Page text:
Karl Ludwig Hencke

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Karl Ludwig Hencke
Karl Ludwig Hencke.png
Born (1793-04-08)8 April 1793
Driesen, Brandenburg (now Drezdenko, Poland)
Died 21 September 1866(1866-09-21) (aged 73)
Marienwerder, Prussia (now Kwidzyn)
Asteroids discovered: 2
5 Astraea 8 December 1845
6 Hebe 1 July 1847

Karl Ludwig Hencke (8 April 1793 – 21 September 1866) was a German amateur astronomer.[1] He is sometimes confused with Johann Franz Encke, another German astronomer.

Hencke was born in Driesen, Brandenburg (now Drezdenko, Poland). He volunteered in the Wars of Liberation (Befreiungskriege) for Prussia but was wounded at Lützen. Thereafter he served as post official at various places and finally was erected post master. After his retirement at age 45 for health reasons[2] he lived in his city of birth where he served as city court judge.[3]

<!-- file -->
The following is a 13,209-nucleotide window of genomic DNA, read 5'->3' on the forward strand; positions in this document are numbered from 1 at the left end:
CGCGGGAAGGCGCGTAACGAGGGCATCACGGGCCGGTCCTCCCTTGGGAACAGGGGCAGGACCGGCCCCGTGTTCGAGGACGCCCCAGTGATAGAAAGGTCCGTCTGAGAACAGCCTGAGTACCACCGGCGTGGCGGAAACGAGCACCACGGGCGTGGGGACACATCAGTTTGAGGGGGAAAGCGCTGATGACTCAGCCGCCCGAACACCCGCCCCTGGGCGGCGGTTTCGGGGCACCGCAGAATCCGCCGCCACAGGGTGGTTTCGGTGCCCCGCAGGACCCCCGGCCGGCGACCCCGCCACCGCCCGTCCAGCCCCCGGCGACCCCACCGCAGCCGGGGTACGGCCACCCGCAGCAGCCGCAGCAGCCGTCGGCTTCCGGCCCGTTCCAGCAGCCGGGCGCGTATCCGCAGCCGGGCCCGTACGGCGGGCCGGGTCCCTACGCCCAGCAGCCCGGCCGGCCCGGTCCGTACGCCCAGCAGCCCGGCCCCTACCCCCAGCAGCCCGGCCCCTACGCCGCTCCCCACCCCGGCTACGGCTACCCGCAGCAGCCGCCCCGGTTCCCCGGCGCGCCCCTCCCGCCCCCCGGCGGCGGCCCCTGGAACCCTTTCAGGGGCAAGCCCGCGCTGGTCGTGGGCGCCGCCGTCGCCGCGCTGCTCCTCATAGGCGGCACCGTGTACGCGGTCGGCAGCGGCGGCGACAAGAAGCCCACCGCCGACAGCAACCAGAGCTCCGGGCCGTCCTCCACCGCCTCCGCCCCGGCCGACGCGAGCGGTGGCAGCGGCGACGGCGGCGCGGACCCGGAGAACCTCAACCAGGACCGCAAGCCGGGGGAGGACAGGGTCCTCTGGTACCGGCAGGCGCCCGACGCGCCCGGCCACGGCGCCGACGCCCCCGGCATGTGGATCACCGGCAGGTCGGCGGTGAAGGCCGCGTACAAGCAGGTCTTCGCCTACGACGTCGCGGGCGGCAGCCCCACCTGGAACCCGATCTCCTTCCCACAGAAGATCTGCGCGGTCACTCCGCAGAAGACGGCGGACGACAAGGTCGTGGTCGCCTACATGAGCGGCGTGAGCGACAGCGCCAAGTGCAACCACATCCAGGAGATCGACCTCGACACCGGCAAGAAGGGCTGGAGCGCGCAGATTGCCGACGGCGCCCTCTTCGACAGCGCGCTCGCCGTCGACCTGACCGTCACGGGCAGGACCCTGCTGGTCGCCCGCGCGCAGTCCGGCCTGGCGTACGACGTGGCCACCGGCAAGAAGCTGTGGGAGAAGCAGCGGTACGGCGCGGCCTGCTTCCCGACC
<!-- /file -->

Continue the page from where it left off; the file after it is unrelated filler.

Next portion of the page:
He discovered two asteroids from his private observatory at #9, Kietz (now #43, Kietzerstraße), Driesen, by comparing star maps with the sky seen through his telescope. The first, 5 Astraea, is notable for being the first asteroid discovered after the long gap that followed the last of the original four, 4 Vesta, which was discovered in 1807. Other astronomers had abandoned their searches for more asteroids, convinced that there were only four. However, Hencke began searching in 1830, and fifteen years later met with success. He also worked on the improvement of star maps.

He died in Marienwerder (now Kwidzyn), then part of Prussia.

The asteroid 2005 Hencke is named in his honour.

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